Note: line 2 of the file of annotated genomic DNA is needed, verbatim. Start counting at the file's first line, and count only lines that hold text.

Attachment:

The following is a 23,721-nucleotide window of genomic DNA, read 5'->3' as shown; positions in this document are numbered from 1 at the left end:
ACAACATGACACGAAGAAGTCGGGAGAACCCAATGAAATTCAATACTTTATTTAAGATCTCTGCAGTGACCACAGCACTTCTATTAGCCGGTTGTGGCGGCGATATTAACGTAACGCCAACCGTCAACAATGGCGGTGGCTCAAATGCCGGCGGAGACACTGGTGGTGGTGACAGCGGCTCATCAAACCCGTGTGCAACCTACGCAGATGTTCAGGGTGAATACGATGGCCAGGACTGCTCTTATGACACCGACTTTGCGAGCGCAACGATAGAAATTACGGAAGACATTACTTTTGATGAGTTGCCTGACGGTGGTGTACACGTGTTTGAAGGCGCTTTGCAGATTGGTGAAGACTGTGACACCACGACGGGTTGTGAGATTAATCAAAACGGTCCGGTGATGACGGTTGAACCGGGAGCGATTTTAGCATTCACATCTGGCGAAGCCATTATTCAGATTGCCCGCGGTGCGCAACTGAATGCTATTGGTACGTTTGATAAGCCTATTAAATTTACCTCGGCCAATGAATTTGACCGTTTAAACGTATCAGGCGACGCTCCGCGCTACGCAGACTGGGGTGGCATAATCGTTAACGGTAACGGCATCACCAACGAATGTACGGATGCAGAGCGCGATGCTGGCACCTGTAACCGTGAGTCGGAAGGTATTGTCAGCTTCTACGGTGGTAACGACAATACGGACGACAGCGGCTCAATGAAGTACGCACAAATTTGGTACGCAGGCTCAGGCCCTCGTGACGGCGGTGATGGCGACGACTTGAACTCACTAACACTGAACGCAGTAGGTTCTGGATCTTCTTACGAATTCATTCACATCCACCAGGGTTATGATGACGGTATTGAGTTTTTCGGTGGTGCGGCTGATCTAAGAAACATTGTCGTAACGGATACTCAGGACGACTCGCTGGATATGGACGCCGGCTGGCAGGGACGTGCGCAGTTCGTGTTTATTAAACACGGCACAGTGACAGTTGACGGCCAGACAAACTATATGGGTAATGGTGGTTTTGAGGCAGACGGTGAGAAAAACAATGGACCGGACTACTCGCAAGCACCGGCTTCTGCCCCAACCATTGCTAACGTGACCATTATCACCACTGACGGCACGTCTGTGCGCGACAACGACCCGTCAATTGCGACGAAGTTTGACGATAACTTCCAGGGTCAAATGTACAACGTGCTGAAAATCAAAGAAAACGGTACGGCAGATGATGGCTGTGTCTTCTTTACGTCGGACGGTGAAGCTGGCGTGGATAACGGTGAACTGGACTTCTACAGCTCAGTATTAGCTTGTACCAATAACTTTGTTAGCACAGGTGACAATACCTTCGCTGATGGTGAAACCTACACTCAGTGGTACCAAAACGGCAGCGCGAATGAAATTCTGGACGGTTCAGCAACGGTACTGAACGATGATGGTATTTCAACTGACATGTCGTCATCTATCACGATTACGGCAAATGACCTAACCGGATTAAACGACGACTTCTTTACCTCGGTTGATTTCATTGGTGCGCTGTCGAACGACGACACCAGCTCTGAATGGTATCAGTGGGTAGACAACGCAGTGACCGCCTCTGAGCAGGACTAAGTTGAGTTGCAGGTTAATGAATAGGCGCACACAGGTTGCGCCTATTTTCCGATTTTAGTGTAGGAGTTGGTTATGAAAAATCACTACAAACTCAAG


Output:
ACAACATGACACGAAGAAGTCGGGAGAACCCAATGAAATTCAATACTTTATTTAAGATCTCTGCAGTGACCACAGCACTTCTATTAGCCGGTTGTGGCGGCGATATTAACGTAACGCCAACCGTCAACAATGGCGGTGGCTCAAATGCCGGCGGAGACACTGGTGGTGGTGACAGCGGCTCATCAAACCCGTGTGCAACCTACGCAGATGTTCAGGGTGAATACGATGGCCAGGACTGCTCTTATGACACCGACTTTGCGAGCGCAACGATAGAAATTACGGAAGACATTACTTTTGATGAGTTGCCTGACGGTGGTGTACACGTGTTTGAAGGCGCTTTGCAGATTGGTGAAGACTGTGACACCACGACGGGTTGTGAGATTAATCAAAACGGTCCGGTGATGACGGTTGAACCGGGAGCGATTTTAGCATTCACATCTGGCGAAGCCATTATTCAGATTGCCCGCGGTGCGCAACTGAATGCTATTGGTACGTTTGATAAGCCTATTAAATTTACCTCGGCCAATGAATTTGACCGTTTAAACGTATCAGGCGACGCTCCGCGCTACGCAGACTGGGGTGGCATAATCGTTAACGGTAACGGCATCACCAACGAATGTACGGATGCAGAGCGCGATGCTGGCACCTGTAACCGTGAGTCGGAAGGTATTGTCAGCTTCTACGGTGGTAACGACAATACGGACGACAGCGGCTCAATGAAGTACGCACAAATTTGGTACGCAGGCTCAGGCCCTCGTGACGGCGGTGATGGCGACGACTTGAACTCACTAACACTGAACGCAGTAGGTTCTGGATCTTCTTACGAATTCATTCACATCCACCAGGGTTATGATGACGGTATTGAGTTTTTCGGTGGTGCGGCTGATCTAAGAAACATTGTCGTAACGGATACTCAGGACGACTCGCTGGATATGGACGCCGGCTGGCAGGGACGTGCGCAGTTCGTGTTTATTAAACACGGCACAGTGACAGTTGACGGCCAGACAAACTATATGGGTAATGGTGGTTTTGAGGCAGACGGTGAGAAAAACAATGGACCGGACTACTCGCAAGCACCGGCTTCTGCCCCAACCATTGCTAACGTGACCATTATCACCACTGACGGCACGTCTGTGCGCGACAACGACCCGTCAATTGCGACGAAGTTTGACGATAACTTCCAGGGTCAAATGTACAACGTGCTGAAAATCAAAGAAAACGGTACGGCAGATGATGGCTGTGTCTTCTTTACGTCGGACGGTGAAGCTGGCGTGGATAACGGTGAACTGGACTTCTACAGCTCAGTATTAGCTTGTACCAATAACTTTGTTAGCACAGGTGACAATACCTTCGCTGATGGTGAAACCTACACTCAGTGGTACCAAAACGGCAGCGCGAATGAAATTCTGGACGGTTCAGCAACGGTACTGAACGATGATGGTATTTCAACTGACATGTCGTCATCTATCACGATTACGGCAAATGACCTAACCGGATTAAACGACGACTTCTTTACCTCGGTTGATTTCATTGGTGCGCTGTCGAACGACGACACCAGCTCTGAATGGTATCAGTGGGTAGACAACGCAGTGACCGCCTCTGAGCAGGACTAAGTTGAGTTGCAGGTTAATGAATAGGCGCACACAGGTTGCGCCTATTTTCCGATTTTAGTGTAGGAGTTGGTTATGAAAAATCACTACAAACTCAAG